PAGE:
He’s also posted a video driving with a bag of new clubs in the passenger seat, so he could admire and, yes, pet them.

In April, he set the world record for hitting a golf ball on the fly into a speeding car — 303 yards into a convertibl­e BMW traveling 115 mph down an airport runway. He celebrated by yanking off his shirt to reveal an, ahem, less than chiseled physique.

The essence of The Bullet, though, might have been best captured in December 2019, after shooting 83 at a tournament. “When you play like I did today,” he said in a Twitter video, “they don’t interview you. Which is fair enough, I mean. … Look, I just had a bad day. Chill out. I’m going to do a bit of practice, get my swing

even better and I’m going to go back out there and I’m going to do it again.” Fernando Barco

— Age: 25

— Ranking: 1,897 — Fanduel odds: 1,000-1 What would his odds have been after his first hole in final qualifying? (He had an 8 on a par 4.)

But Barco calmly birdied seven of the next 12 holes to somehow shoot 69 at Dallas Athletic Club, then followed it with another 69 on the club’s other course thanks to a hole-out from the fairway.

That got him to 4 under at the 36-hole event that had two weather delays and spilled over into a second day. The projected qualifying number for the 10 spots available: 5 under.

Barco stuck around just in case, and sure enough, someone in the group at 5 under bogeyed the final hole. That left 10 players at 4 under, and one

remaining spot at Torrey Pines.

The first playoff hole:

No. 1 at the Gold Course … where Barco got the quadruple bogey.

What did he do this time? He birdied it, then waited for the next two groups to finish the hole. No one else birdied, sending him to the U.S. Open.

Barco played his college golf at Purdue and turned pro in 2019 on the PGA Tour Latinoamer­ica. He’s missed cuts in seven of his last eight events, and tied for 63rd in the one he didn’t. Career earnings: $9,062. Best finish: tied for 13th in the 2019 Puerto Plata Open in the Dominican Republic.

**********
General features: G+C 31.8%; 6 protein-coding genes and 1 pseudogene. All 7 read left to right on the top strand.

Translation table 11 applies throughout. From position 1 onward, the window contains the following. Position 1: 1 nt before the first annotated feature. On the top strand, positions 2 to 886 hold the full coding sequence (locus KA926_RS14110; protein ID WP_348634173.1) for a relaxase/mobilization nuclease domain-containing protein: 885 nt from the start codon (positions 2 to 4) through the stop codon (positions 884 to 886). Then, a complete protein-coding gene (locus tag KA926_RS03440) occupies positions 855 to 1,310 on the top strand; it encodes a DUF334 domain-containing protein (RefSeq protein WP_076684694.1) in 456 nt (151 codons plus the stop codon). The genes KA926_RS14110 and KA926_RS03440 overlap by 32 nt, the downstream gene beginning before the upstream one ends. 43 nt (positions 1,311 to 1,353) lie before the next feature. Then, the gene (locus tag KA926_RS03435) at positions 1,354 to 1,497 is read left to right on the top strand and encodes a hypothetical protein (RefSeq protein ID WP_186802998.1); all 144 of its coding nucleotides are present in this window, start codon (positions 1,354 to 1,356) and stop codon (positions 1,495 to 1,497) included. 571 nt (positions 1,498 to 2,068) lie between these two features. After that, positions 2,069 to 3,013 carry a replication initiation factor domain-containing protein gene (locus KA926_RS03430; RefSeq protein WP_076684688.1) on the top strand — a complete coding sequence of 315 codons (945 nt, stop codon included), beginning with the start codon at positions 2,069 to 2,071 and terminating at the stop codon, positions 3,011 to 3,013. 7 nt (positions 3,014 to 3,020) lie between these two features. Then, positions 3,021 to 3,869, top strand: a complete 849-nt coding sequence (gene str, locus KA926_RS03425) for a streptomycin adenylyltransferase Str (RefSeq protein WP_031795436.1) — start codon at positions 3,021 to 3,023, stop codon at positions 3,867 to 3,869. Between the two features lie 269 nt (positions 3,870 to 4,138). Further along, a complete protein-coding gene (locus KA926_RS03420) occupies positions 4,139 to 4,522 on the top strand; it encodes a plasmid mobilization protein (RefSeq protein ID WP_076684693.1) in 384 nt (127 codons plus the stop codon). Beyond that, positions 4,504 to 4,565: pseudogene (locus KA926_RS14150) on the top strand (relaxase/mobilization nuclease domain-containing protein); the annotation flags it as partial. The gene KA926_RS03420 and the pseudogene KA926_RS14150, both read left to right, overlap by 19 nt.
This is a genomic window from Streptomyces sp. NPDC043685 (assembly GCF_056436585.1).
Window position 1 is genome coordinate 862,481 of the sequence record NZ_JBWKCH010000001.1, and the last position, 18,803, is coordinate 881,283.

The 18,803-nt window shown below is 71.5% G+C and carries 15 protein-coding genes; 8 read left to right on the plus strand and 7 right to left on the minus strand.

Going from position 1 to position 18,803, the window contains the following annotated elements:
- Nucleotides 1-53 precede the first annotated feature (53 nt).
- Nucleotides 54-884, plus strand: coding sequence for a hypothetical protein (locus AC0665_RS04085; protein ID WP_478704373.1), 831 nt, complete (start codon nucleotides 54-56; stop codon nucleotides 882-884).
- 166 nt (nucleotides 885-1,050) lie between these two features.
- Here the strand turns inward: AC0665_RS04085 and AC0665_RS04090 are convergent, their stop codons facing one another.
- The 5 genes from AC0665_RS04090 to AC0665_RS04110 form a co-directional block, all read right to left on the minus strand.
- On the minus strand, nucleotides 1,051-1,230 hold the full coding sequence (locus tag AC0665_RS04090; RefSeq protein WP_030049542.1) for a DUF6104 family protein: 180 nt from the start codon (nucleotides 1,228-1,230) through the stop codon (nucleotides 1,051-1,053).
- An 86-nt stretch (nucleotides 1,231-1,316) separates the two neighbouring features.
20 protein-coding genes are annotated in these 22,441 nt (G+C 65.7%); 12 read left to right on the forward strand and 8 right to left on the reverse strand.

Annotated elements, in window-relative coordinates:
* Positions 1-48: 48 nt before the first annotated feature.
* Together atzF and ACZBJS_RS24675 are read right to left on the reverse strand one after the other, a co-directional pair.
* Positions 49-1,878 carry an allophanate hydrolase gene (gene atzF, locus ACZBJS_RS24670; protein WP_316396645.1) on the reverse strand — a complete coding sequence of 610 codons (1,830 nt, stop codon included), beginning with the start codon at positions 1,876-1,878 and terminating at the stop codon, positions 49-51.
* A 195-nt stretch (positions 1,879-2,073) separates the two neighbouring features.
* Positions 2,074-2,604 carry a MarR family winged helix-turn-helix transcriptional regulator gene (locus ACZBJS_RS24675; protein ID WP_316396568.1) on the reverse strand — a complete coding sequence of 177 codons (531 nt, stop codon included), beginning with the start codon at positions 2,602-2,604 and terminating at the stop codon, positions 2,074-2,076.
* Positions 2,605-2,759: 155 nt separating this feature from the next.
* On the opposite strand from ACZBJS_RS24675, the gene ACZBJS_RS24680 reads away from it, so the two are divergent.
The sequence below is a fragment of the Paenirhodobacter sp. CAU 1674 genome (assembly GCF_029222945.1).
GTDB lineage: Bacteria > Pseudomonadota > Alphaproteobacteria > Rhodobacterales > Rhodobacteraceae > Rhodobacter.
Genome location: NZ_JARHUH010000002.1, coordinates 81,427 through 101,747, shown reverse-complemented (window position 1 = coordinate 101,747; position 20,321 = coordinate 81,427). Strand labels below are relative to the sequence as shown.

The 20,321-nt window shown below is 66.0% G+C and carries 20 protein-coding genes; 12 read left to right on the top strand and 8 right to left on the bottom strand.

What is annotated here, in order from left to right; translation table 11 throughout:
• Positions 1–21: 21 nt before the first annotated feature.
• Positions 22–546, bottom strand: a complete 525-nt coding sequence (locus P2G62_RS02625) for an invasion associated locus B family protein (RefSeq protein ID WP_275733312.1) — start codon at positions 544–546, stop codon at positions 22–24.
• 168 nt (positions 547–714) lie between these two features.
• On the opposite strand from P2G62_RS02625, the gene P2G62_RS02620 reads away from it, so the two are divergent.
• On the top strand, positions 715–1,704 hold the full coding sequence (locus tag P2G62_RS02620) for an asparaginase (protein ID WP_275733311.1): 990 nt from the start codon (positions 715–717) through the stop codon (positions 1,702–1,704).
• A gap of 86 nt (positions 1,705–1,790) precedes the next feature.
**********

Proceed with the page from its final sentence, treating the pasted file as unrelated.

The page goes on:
The pandemic shut down most Latinoamer­ica events, and Barco had played only once in 2021 — a missed cut at the Mexican Open in March. He didn’t even get a bye

into the final round of qualifying, like most pros, meaning he first had to navigate a local qualifying event in Florida a few weeks earlier in May.

But no one said pioneers travel on smooth roads. Barco is the first Peruvian to play in the U.S. Open. Carson Schaake

— Age: 26

— Ranking: 1,897 — Fanduel odds: 1,000-1 No one was more dominant in U.S. Open qualifying than Schaake, who was medalist by three strokes at both local and final qualifiers. At the latter in Springfiel­d, Ohio, he blew away a field that collective­ly had more than $40 million in career PGA Tour winnings.


For the full story visit www.appeal-democrat. com/sports.

 ?? Tribune News Service/getty images ?? Justin Suh of the United States looks on during the second round of the 2021 Wells Fargo Championsh­ip at Quail Hollow Club on May 7, 2021 in Charlotte, North Carolina.
Tribune News Service/getty images Justin Suh of the United States looks on during the second round of the 2021 Wells Fargo Championsh­ip at Quail Hollow Club on May 7, 2021 in Charlotte, North Carolina.